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Celebrate mindsets that value the customer AND the employee

Prioritize these three additional mindsets to shape excellent customer experiences.

Admit it. You (and most flyers) don’t really listen intently to the airline flight attendant’s safety demonstration before takeoff. That can prove dangerous, of course, when a problem develops on a flight. But one airline’s flight attendant demonstrated how to get passengers’ attention to grasp the safety message.

Employing an olden recording with a Mad Men-style tone, the attendant mouthed its words flawlessly while walking up and down the aisle, gesturing spiritedly with her hands. Passengers not only paid attention and grasped her safety spiel, but enjoyed it!

Clearly, this approach would have been impossible if the attendant had not understood it was her job to “own” the customer experience, she was empowered to try a different approach and she would be valued for achieving her objective. Here are the valuable lessons.

Taking Ownership

From “It’s not my job” to “I truly care about the customer and will do my best to solve their problem.”

This accountability mindset is key. Employees must see themselves as drivers of desired outcomes while delighting customers. Too often, though, employees use a “check this box” approach and follow traditional and often stale procedures while hiding behind an “I’m just doing what I’m told” refrain. To avoid such customary mindsets in its employees and foster a “can do” attitude, one European food chain highlighted passion and teamwork when screening applicants.

The Takeaway: Overly directive leadership and job expectations that focus on activities vs. outcomes remove accountability from employees. Focus employee discussions instead on what you want them to achieve – and then let them do it.

Empowering Employees

From "I am not allowed” to “I am empowered to go beyond what’s expected to delight the customer.”

With the “I am not allowed” mindset, employees believe they cannot behave differently. This can foster significant resentment and frustration among employees who blame their company for being out of touch with customer needs. Changing this mindset proves difficult if management fears frontline staff will cave to customer demands without clear rules to follow. Savvy employers know employees must be empowered to go beyond and that management trusts their judgment.

In that spirit, a leading hotel chain authorized its employees to spend up to $2,000 each to resolve customer complaints. Plus, a U.S. department store chain emphasized one rule to employees: Use good judgment. These organizations recognize that acquiring a reputation for delivering sterling customer service may cost a bit more at times.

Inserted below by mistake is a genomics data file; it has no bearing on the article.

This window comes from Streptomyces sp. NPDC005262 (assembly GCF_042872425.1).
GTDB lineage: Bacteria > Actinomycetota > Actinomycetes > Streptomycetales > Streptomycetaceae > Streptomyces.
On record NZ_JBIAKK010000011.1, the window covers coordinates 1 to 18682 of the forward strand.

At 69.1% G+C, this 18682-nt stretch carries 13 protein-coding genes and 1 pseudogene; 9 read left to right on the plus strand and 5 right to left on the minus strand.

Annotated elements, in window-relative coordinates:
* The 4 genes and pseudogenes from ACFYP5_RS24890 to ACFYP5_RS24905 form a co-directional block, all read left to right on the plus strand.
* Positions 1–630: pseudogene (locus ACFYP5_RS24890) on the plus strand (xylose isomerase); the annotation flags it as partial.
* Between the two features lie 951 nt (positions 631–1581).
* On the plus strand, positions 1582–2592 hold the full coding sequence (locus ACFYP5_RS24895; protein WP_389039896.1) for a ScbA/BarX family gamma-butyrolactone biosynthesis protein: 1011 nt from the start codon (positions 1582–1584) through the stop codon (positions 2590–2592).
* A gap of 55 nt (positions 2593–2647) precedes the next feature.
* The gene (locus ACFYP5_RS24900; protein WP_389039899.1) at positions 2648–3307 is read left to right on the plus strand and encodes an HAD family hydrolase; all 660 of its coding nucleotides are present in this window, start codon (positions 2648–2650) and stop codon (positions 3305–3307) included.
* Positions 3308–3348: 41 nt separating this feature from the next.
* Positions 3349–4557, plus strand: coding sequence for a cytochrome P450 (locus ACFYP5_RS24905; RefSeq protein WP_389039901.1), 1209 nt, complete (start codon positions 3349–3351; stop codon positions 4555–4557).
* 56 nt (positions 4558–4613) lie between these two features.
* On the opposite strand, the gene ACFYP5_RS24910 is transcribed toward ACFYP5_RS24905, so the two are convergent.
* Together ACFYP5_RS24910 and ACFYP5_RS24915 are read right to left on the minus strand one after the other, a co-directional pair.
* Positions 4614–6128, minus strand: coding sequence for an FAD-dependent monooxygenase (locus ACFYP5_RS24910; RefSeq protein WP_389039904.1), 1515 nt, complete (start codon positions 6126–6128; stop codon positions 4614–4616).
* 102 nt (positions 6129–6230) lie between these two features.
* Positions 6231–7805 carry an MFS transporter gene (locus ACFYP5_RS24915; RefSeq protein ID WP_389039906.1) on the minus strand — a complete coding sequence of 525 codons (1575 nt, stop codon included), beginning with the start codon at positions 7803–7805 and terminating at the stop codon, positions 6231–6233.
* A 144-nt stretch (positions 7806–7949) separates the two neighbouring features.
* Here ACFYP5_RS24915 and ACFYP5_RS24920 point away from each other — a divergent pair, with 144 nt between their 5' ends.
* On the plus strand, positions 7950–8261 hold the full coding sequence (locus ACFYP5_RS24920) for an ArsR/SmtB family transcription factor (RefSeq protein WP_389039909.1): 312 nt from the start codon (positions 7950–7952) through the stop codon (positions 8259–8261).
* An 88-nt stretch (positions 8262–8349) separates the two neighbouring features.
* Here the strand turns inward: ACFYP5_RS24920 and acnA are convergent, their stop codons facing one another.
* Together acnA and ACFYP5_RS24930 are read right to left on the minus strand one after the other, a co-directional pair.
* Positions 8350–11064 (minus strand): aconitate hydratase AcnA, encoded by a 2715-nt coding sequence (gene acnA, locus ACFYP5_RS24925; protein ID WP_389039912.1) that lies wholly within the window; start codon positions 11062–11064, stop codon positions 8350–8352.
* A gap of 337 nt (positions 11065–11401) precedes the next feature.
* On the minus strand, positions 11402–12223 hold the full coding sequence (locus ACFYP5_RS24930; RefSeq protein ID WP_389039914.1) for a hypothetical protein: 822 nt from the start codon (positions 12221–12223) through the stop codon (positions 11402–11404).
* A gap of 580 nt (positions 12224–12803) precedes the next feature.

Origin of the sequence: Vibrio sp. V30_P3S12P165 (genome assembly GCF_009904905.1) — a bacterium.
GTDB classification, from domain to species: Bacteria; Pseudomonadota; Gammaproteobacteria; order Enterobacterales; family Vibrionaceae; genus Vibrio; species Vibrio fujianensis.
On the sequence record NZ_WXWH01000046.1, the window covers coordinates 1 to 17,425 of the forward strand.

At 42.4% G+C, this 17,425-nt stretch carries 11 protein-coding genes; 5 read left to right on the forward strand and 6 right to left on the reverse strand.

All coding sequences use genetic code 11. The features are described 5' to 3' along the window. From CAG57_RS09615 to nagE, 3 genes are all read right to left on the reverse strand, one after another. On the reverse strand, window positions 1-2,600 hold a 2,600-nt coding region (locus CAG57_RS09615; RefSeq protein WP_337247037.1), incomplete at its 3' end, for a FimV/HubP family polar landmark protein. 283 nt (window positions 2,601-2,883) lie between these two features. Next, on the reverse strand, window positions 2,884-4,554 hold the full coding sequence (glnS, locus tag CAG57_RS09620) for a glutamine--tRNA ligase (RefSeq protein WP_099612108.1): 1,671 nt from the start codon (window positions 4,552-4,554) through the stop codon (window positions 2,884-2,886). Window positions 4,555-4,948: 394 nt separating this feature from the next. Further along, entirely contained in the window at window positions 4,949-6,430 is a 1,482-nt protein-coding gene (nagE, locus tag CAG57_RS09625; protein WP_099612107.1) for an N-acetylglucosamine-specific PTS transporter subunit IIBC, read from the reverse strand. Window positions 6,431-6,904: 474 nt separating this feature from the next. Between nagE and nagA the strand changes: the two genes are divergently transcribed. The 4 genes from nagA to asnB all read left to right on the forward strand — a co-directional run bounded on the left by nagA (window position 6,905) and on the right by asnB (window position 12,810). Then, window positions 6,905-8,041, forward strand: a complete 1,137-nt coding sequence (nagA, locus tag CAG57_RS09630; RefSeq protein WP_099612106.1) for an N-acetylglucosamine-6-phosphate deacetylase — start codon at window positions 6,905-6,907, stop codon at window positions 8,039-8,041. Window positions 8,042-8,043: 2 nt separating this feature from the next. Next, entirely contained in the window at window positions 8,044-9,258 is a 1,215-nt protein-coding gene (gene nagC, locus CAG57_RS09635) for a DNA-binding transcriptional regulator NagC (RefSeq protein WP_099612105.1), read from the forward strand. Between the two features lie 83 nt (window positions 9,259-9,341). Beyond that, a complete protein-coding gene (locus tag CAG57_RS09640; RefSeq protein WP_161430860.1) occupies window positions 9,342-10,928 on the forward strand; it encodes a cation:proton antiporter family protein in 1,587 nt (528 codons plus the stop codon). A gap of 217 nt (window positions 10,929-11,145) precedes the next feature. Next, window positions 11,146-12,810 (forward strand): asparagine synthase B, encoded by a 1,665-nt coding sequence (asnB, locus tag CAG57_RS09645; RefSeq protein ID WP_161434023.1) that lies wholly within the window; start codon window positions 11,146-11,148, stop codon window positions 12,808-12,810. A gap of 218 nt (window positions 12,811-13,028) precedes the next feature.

The Takeaway: The more rules in place, the less you trust employees to make the right decisions – and they know it. Use customer design principles to guide employee behavior, then explicitly give them permission and the tools to do it.

Feeling Valued

From “It’s beneath me” to “I know why I’m doing this because it has a greater purpose.”

Employers must alleviate the mistaken belief that service positions are demeaning. Sure, some customers can make staff feel they are their “servant,” but difficult customers will always exist. Employers must create a respectful environment that removes servility from service-related jobs.

A hotel chain, for example, communicates that its staff are “ladies and gentlemen serving ladies and gentlemen.” A theme park brands its customers “guests” and its employees “hosts,” “hostesses” and “cast members.” And a bank CEO, after spying dirty windows at a branch two days straight, washed them himself. Within two days, there wasn't another dirty window in any of its branches.

The Takeaway: Signal with both words and actions the value of employees and the work they do. A great employee experience and a great customer experience go hand in hand.

These mindsets may be tough to stamp out overnight, but it is crucial that organizations prioritize addressing them. Shaping the customer experience is a platform on which companies can stand head and shoulders above their competitors, or a weight that can drag them down to financial failure.

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